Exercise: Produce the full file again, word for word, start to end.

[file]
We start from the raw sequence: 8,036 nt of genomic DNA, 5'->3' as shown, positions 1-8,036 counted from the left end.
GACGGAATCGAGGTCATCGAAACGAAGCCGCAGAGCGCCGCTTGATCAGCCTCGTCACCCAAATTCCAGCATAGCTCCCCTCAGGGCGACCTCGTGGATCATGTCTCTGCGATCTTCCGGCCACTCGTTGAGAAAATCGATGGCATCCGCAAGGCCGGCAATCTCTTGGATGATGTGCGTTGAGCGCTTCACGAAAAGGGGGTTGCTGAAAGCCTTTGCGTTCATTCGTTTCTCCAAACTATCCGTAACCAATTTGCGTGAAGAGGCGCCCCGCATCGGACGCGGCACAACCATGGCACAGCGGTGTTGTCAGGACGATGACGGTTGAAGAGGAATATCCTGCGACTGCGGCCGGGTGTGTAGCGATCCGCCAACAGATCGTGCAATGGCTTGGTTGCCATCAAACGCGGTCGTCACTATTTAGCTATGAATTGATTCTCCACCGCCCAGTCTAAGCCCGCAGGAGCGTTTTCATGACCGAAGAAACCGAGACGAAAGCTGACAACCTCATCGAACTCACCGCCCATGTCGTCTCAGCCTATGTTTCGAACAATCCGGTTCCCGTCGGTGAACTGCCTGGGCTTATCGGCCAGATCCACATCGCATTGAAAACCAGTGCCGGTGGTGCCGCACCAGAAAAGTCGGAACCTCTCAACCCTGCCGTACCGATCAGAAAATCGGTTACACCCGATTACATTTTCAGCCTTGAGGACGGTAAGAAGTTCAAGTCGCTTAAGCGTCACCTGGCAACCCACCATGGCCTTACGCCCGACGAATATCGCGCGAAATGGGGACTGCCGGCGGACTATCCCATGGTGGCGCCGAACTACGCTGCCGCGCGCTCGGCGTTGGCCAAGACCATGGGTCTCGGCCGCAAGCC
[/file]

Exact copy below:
We start from the raw sequence: 8,036 nt of genomic DNA, 5'->3' as shown, positions 1-8,036 counted from the left end.
GACGGAATCGAGGTCATCGAAACGAAGCCGCAGAGCGCCGCTTGATCAGCCTCGTCACCCAAATTCCAGCATAGCTCCCCTCAGGGCGACCTCGTGGATCATGTCTCTGCGATCTTCCGGCCACTCGTTGAGAAAATCGATGGCATCCGCAAGGCCGGCAATCTCTTGGATGATGTGCGTTGAGCGCTTCACGAAAAGGGGGTTGCTGAAAGCCTTTGCGTTCATTCGTTTCTCCAAACTATCCGTAACCAATTTGCGTGAAGAGGCGCCCCGCATCGGACGCGGCACAACCATGGCACAGCGGTGTTGTCAGGACGATGACGGTTGAAGAGGAATATCCTGCGACTGCGGCCGGGTGTGTAGCGATCCGCCAACAGATCGTGCAATGGCTTGGTTGCCATCAAACGCGGTCGTCACTATTTAGCTATGAATTGATTCTCCACCGCCCAGTCTAAGCCCGCAGGAGCGTTTTCATGACCGAAGAAACCGAGACGAAAGCTGACAACCTCATCGAACTCACCGCCCATGTCGTCTCAGCCTATGTTTCGAACAATCCGGTTCCCGTCGGTGAACTGCCTGGGCTTATCGGCCAGATCCACATCGCATTGAAAACCAGTGCCGGTGGTGCCGCACCAGAAAAGTCGGAACCTCTCAACCCTGCCGTACCGATCAGAAAATCGGTTACACCCGATTACATTTTCAGCCTTGAGGACGGTAAGAAGTTCAAGTCGCTTAAGCGTCACCTGGCAACCCACCATGGCCTTACGCCCGACGAATATCGCGCGAAATGGGGACTGCCGGCGGACTATCCCATGGTGGCGCCGAACTACGCTGCCGCGCGCTCGGCGTTGGCCAAGACCATGGGTCTCGGCCGCAAGCC